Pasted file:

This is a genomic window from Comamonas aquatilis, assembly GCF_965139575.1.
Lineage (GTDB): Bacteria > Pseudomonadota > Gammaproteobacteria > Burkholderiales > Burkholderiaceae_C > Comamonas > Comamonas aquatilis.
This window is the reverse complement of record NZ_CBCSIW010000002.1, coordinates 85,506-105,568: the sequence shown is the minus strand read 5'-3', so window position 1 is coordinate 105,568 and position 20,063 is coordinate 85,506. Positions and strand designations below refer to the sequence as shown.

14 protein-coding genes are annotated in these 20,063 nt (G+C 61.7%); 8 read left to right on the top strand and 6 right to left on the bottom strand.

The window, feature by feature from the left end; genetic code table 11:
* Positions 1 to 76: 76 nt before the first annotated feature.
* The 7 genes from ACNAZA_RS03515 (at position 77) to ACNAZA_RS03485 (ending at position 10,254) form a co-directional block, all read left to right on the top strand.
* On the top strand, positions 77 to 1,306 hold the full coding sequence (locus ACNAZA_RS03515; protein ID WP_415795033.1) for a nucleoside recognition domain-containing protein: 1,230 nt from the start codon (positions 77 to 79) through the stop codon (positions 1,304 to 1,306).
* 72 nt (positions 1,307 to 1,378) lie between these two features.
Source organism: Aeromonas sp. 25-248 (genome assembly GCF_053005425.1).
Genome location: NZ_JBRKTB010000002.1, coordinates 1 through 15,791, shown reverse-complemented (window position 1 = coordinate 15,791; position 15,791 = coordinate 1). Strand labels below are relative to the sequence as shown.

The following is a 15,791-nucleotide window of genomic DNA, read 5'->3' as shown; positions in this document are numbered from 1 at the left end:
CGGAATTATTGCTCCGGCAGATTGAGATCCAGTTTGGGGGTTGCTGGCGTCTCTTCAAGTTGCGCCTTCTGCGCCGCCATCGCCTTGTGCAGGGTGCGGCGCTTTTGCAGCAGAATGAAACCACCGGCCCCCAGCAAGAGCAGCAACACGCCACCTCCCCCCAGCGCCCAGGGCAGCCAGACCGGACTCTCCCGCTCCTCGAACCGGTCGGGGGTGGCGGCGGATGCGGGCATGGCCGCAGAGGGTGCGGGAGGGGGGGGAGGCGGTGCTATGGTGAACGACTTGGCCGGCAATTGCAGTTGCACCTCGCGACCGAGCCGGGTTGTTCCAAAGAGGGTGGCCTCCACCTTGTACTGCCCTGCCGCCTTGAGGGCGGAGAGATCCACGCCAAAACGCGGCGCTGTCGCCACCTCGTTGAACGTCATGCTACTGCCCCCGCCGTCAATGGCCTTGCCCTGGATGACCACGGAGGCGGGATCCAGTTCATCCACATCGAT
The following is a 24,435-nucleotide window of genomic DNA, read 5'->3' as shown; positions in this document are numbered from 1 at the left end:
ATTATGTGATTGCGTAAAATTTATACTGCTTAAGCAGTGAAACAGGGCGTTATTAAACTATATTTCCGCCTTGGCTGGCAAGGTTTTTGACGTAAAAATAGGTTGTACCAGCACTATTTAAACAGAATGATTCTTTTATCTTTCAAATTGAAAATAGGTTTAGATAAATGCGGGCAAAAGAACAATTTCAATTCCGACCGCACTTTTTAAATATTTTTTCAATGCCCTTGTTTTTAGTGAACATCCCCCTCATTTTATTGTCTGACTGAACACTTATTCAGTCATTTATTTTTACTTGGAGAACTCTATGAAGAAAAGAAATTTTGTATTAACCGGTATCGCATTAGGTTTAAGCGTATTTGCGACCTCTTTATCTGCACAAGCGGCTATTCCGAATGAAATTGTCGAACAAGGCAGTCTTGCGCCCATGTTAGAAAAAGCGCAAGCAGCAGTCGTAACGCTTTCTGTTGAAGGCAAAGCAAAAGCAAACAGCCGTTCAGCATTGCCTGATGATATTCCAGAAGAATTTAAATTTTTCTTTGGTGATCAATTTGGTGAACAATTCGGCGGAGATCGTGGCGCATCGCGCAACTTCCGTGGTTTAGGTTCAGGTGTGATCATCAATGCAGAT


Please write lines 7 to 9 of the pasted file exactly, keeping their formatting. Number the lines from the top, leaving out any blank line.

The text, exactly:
* The 7 genes from ACNAZA_RS03515 (at position 77) to ACNAZA_RS03485 (ending at position 10,254) form a co-directional block, all read left to right on the top strand.
* On the top strand, positions 77 to 1,306 hold the full coding sequence (locus ACNAZA_RS03515; protein ID WP_415795033.1) for a nucleoside recognition domain-containing protein: 1,230 nt from the start codon (positions 77 to 79) through the stop codon (positions 1,304 to 1,306).
* 72 nt (positions 1,307 to 1,378) lie between these two features.